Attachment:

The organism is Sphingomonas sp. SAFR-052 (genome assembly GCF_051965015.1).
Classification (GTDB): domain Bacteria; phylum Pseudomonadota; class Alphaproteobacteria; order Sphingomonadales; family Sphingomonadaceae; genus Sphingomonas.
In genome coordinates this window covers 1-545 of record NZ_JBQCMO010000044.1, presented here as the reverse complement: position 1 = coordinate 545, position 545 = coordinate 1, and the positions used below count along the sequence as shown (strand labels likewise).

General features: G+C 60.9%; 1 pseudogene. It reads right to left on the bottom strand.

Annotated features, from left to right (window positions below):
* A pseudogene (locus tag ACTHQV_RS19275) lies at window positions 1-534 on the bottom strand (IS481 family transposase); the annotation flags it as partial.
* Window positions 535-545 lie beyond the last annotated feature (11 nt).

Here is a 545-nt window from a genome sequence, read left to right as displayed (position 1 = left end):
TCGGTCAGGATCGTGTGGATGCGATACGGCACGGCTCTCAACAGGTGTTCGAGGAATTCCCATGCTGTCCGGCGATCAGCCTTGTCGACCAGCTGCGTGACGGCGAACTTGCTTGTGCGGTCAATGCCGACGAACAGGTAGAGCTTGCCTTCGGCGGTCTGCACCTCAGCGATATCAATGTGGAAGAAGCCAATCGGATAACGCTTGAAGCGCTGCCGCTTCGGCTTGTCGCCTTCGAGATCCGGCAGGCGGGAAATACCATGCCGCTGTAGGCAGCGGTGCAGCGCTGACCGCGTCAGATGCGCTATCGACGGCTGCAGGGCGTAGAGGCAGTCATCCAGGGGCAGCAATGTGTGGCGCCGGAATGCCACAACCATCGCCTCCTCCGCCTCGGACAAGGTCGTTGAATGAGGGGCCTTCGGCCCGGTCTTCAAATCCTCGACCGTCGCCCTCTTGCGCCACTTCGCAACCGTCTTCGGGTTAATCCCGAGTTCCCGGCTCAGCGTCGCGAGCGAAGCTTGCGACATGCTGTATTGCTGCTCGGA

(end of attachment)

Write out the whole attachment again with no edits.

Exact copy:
The organism is Sphingomonas sp. SAFR-052 (genome assembly GCF_051965015.1).
Classification (GTDB): domain Bacteria; phylum Pseudomonadota; class Alphaproteobacteria; order Sphingomonadales; family Sphingomonadaceae; genus Sphingomonas.
In genome coordinates this window covers 1-545 of record NZ_JBQCMO010000044.1, presented here as the reverse complement: position 1 = coordinate 545, position 545 = coordinate 1, and the positions used below count along the sequence as shown (strand labels likewise).

General features: G+C 60.9%; 1 pseudogene. It reads right to left on the bottom strand.

Annotated features, from left to right (window positions below):
* A pseudogene (locus tag ACTHQV_RS19275) lies at window positions 1-534 on the bottom strand (IS481 family transposase); the annotation flags it as partial.
* Window positions 535-545 lie beyond the last annotated feature (11 nt).

Here is a 545-nt window from a genome sequence, read left to right as displayed (position 1 = left end):
TCGGTCAGGATCGTGTGGATGCGATACGGCACGGCTCTCAACAGGTGTTCGAGGAATTCCCATGCTGTCCGGCGATCAGCCTTGTCGACCAGCTGCGTGACGGCGAACTTGCTTGTGCGGTCAATGCCGACGAACAGGTAGAGCTTGCCTTCGGCGGTCTGCACCTCAGCGATATCAATGTGGAAGAAGCCAATCGGATAACGCTTGAAGCGCTGCCGCTTCGGCTTGTCGCCTTCGAGATCCGGCAGGCGGGAAATACCATGCCGCTGTAGGCAGCGGTGCAGCGCTGACCGCGTCAGATGCGCTATCGACGGCTGCAGGGCGTAGAGGCAGTCATCCAGGGGCAGCAATGTGTGGCGCCGGAATGCCACAACCATCGCCTCCTCCGCCTCGGACAAGGTCGTTGAATGAGGGGCCTTCGGCCCGGTCTTCAAATCCTCGACCGTCGCCCTCTTGCGCCACTTCGCAACCGTCTTCGGGTTAATCCCGAGTTCCCGGCTCAGCGTCGCGAGCGAAGCTTGCGACATGCTGTATTGCTGCTCGGA